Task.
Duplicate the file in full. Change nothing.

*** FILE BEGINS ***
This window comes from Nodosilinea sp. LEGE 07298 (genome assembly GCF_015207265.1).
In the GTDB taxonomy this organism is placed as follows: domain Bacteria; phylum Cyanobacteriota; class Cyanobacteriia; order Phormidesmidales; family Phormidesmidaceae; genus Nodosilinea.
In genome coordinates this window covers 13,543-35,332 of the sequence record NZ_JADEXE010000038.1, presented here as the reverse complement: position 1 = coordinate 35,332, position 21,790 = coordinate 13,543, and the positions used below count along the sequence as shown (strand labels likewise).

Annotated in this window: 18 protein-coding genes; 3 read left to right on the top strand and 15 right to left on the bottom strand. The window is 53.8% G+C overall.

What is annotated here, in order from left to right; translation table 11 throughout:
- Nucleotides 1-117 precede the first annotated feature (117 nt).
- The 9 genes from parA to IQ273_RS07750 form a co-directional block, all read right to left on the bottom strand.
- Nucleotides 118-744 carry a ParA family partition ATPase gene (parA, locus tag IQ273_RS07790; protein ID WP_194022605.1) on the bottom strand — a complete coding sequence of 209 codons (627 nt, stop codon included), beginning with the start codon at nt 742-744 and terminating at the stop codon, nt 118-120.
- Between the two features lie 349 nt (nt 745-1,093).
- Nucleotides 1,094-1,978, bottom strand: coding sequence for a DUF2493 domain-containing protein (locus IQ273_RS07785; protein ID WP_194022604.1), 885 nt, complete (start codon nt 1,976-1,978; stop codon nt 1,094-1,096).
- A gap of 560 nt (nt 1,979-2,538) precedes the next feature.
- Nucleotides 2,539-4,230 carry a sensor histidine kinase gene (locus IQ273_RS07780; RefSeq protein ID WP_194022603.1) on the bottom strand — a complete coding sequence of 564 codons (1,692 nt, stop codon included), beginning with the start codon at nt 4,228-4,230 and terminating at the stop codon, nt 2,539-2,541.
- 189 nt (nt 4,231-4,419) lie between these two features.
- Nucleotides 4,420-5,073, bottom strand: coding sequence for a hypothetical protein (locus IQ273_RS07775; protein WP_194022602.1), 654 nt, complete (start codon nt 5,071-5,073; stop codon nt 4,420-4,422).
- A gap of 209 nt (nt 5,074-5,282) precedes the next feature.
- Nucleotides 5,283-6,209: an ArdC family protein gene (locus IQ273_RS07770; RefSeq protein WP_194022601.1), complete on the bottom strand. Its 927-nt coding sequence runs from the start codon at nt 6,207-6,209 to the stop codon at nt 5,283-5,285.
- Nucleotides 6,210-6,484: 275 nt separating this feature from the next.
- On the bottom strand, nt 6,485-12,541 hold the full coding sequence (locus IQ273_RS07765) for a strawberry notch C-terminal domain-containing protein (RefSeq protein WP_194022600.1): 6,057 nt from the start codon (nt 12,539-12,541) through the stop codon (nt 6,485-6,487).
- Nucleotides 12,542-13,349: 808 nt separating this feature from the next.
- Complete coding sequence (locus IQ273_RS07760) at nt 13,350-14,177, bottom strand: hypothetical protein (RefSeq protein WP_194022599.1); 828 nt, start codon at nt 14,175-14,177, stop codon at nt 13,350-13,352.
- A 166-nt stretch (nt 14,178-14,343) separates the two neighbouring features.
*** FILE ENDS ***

This window comes from Nodosilinea sp. LEGE 07298 (genome assembly GCF_015207265.1).
In the GTDB taxonomy this organism is placed as follows: domain Bacteria; phylum Cyanobacteriota; class Cyanobacteriia; order Phormidesmidales; family Phormidesmidaceae; genus Nodosilinea.
In genome coordinates this window covers 13,543-35,332 of the sequence record NZ_JADEXE010000038.1, presented here as the reverse complement: position 1 = coordinate 35,332, position 21,790 = coordinate 13,543, and the positions used below count along the sequence as shown (strand labels likewise).

Annotated in this window: 18 protein-coding genes; 3 read left to right on the top strand and 15 right to left on the bottom strand. The window is 53.8% G+C overall.

What is annotated here, in order from left to right; translation table 11 throughout:
- Nucleotides 1-117 precede the first annotated feature (117 nt).
- The 9 genes from parA to IQ273_RS07750 form a co-directional block, all read right to left on the bottom strand.
- Nucleotides 118-744 carry a ParA family partition ATPase gene (parA, locus tag IQ273_RS07790; protein ID WP_194022605.1) on the bottom strand — a complete coding sequence of 209 codons (627 nt, stop codon included), beginning with the start codon at nt 742-744 and terminating at the stop codon, nt 118-120.
- Between the two features lie 349 nt (nt 745-1,093).
- Nucleotides 1,094-1,978, bottom strand: coding sequence for a DUF2493 domain-containing protein (locus IQ273_RS07785; protein ID WP_194022604.1), 885 nt, complete (start codon nt 1,976-1,978; stop codon nt 1,094-1,096).
- A gap of 560 nt (nt 1,979-2,538) precedes the next feature.
- Nucleotides 2,539-4,230 carry a sensor histidine kinase gene (locus IQ273_RS07780; RefSeq protein ID WP_194022603.1) on the bottom strand — a complete coding sequence of 564 codons (1,692 nt, stop codon included), beginning with the start codon at nt 4,228-4,230 and terminating at the stop codon, nt 2,539-2,541.
- 189 nt (nt 4,231-4,419) lie between these two features.
- Nucleotides 4,420-5,073, bottom strand: coding sequence for a hypothetical protein (locus IQ273_RS07775; protein WP_194022602.1), 654 nt, complete (start codon nt 5,071-5,073; stop codon nt 4,420-4,422).
- A gap of 209 nt (nt 5,074-5,282) precedes the next feature.
- Nucleotides 5,283-6,209: an ArdC family protein gene (locus IQ273_RS07770; RefSeq protein WP_194022601.1), complete on the bottom strand. Its 927-nt coding sequence runs from the start codon at nt 6,207-6,209 to the stop codon at nt 5,283-5,285.
- Nucleotides 6,210-6,484: 275 nt separating this feature from the next.
- On the bottom strand, nt 6,485-12,541 hold the full coding sequence (locus IQ273_RS07765) for a strawberry notch C-terminal domain-containing protein (RefSeq protein WP_194022600.1): 6,057 nt from the start codon (nt 12,539-12,541) through the stop codon (nt 6,485-6,487).
- Nucleotides 12,542-13,349: 808 nt separating this feature from the next.
- Complete coding sequence (locus IQ273_RS07760) at nt 13,350-14,177, bottom strand: hypothetical protein (RefSeq protein WP_194022599.1); 828 nt, start codon at nt 14,175-14,177, stop codon at nt 13,350-13,352.
- A 166-nt stretch (nt 14,178-14,343) separates the two neighbouring features.